Since 27 August 1981, Stuart has presented on every news bulletin devised on BBC Television[14] apart from the Ten O'Clock News. She has also appeared on The News Quiz and presented the news on the BBC's Breakfast with Frost programme each Sunday and its successor programme Sunday AM with Andrew Marr. She presented the news for BBC Breakfast during the first half-hour of the programme, three days a week, followed by short half-hourly round-ups throughout the rest of the three-hour-long show. However, BBC Breakfast moved to a new studio with a new look on 2 May 2006 and the entire news content was presented by two main presenters. Stuart retained her slot on BBC's Sunday AM show and continued to present some weekend television bulletins on BBC One. She also worked on other long-form programmes for other BBC channels, including BBC Four.

"Throughout her 30-plus years at the BBC,
Moira has achieved a great deal.
She has always been a model professional
as well as being much loved and admired
by both the public and her BBC colleagues.
Everyone in BBC News wishes her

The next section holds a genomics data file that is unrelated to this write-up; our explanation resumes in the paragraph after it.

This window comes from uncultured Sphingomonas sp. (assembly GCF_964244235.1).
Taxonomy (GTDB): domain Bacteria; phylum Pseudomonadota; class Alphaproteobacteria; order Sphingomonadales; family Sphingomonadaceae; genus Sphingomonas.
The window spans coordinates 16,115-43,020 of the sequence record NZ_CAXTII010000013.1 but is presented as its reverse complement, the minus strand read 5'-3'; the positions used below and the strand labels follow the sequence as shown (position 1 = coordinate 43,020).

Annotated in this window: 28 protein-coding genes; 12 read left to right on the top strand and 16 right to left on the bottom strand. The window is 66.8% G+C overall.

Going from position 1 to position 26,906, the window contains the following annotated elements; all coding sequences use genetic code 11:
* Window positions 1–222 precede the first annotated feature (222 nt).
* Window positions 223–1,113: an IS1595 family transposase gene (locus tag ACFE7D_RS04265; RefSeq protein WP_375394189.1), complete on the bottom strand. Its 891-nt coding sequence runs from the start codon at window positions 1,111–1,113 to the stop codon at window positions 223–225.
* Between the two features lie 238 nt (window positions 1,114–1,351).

all the best for the future."

Helen Boaden, Director of BBC News (2007).[14]

In April 2007 it was announced that Stuart would be leaving Sunday AM, resulting in the loss of a regular slot on broadcast TV.[15] This prompted an angry backlash, accusing the BBC of ageism and sexism.[16] The BBC initially declined to comment on why she was no longer being used, but rumours circulated within the BBC and commercial newsrooms that Stuart had been removed because she was considered "too old" at 57, although Anna Ford had continued anchoring the BBC One O'Clock News until her retirement at 62. This was denied by Director-General of the BBC Mark Thompson when he was questioned by a House of Commons culture, media and sport select committee.[17] Thompson stated: "BBC News, News 24, the radio networks, have changed over the years and the traditional role of the newsreader, as opposed to a correspondent or presenter, has virtually died out over the services.... We tend to use journalists across BBC news programmes ... to read the news headlines."[18]

Stuart's 26-year career with BBC Television News was brought to a close on 3 October 2007, when the BBC announced her departure.[14] In total, her experience had spanned 34 years of BBC radio and TV.

In April 2009, the departing head of BBC News, Peter Horrocks, was quoted as saying: "I regret the way some viewed her departure. Many people came to believe that Moira left for reasons of ageism, or other -isms. This was never the case."[19]